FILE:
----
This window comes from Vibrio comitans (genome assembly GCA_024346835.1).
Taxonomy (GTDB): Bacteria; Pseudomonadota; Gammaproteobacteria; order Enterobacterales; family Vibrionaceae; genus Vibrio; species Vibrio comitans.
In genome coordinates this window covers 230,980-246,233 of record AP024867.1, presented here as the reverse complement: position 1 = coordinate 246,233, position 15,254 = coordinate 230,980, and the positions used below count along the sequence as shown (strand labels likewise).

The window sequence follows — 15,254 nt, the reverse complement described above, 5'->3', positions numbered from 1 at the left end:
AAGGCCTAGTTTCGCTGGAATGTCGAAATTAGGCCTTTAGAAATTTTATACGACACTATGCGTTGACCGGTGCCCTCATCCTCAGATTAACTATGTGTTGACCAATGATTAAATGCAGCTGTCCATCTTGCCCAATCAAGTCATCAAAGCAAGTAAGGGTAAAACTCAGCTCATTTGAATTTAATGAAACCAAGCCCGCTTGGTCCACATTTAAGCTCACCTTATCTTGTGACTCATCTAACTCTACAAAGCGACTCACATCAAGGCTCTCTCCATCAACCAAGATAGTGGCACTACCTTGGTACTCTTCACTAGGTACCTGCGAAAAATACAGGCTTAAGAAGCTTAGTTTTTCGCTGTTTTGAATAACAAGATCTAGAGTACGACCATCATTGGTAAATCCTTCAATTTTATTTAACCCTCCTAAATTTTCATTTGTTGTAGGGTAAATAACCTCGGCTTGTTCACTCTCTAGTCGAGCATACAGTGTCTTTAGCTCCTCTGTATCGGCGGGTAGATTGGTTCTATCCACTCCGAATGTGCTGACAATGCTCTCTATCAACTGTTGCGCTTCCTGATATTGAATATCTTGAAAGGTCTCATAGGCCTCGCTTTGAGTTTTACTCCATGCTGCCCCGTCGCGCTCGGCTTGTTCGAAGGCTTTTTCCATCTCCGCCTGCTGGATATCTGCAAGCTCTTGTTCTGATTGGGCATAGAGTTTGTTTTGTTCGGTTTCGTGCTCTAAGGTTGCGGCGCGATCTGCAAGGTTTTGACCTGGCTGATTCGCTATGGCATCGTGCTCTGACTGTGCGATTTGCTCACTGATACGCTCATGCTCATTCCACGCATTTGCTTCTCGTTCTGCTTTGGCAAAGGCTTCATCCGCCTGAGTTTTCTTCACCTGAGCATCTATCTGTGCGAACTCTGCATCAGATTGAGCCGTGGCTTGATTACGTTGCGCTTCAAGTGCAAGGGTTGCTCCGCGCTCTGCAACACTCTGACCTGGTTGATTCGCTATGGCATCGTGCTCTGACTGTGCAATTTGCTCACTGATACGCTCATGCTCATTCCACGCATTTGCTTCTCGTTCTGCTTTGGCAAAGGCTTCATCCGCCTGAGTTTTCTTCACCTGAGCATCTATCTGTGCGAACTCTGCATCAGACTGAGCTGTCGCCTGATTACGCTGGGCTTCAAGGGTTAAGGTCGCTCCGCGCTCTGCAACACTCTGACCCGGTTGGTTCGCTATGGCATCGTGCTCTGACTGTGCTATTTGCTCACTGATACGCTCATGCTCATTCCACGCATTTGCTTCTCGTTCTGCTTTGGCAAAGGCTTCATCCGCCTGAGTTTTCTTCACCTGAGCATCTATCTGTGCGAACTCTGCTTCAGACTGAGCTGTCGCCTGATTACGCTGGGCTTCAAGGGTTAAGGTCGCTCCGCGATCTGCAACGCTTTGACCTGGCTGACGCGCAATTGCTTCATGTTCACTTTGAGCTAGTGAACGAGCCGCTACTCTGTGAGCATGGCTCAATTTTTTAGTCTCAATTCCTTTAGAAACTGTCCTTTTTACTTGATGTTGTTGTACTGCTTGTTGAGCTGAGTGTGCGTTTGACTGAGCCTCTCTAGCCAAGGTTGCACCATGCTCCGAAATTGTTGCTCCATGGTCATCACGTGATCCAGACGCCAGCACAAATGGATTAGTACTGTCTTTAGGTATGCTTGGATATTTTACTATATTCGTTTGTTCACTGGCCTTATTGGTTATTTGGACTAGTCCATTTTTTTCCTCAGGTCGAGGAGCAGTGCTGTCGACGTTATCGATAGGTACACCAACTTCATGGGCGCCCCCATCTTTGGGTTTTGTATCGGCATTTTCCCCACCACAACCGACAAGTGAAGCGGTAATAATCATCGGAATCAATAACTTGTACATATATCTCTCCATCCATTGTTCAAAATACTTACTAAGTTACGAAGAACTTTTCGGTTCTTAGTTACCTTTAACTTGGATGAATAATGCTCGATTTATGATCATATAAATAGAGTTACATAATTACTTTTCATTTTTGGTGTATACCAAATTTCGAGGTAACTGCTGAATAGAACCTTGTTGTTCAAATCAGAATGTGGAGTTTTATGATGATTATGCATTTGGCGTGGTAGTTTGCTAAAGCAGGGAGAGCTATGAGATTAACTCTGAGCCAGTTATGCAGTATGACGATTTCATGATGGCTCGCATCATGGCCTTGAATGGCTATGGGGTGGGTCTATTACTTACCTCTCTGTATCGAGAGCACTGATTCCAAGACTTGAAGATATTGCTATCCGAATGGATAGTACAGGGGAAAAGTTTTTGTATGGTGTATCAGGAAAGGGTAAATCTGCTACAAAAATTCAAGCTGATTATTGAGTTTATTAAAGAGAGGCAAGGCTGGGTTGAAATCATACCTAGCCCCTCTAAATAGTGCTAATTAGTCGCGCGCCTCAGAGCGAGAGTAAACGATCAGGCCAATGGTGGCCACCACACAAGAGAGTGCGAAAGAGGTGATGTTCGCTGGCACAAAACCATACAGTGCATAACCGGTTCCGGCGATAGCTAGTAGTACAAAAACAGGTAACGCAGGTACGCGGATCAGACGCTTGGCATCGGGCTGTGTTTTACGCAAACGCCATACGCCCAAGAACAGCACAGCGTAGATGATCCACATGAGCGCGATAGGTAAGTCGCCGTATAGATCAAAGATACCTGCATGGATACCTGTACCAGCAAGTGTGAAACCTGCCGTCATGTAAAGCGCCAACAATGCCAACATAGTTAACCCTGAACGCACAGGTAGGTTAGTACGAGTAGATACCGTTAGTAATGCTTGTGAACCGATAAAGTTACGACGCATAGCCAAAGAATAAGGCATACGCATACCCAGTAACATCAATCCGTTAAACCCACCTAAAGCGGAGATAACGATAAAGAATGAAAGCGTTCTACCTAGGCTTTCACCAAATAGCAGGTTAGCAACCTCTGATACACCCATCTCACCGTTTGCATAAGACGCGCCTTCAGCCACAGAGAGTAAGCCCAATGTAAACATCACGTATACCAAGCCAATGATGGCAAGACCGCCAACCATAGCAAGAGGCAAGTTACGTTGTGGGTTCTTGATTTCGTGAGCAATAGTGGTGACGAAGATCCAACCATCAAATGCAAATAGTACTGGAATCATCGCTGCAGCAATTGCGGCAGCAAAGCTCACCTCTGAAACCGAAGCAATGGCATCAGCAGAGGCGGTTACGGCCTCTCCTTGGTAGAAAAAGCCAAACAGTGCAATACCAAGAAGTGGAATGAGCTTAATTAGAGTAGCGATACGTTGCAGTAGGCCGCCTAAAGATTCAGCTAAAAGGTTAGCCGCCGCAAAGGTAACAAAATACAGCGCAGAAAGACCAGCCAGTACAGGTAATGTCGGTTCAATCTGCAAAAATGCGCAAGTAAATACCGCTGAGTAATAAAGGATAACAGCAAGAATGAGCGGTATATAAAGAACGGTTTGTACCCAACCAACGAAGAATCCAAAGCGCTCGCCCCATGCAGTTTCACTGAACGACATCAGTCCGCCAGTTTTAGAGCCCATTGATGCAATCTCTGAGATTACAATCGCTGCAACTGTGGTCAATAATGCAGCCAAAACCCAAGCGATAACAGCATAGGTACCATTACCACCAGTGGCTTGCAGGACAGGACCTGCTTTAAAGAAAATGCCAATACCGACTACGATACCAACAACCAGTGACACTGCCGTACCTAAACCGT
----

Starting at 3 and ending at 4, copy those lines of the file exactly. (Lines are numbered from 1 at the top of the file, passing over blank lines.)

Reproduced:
In genome coordinates this window covers 230,980-246,233 of record AP024867.1, presented here as the reverse complement: position 1 = coordinate 246,233, position 15,254 = coordinate 230,980, and the positions used below count along the sequence as shown (strand labels likewise).

The window sequence follows — 15,254 nt, the reverse complement described above, 5'->3', positions numbered from 1 at the left end: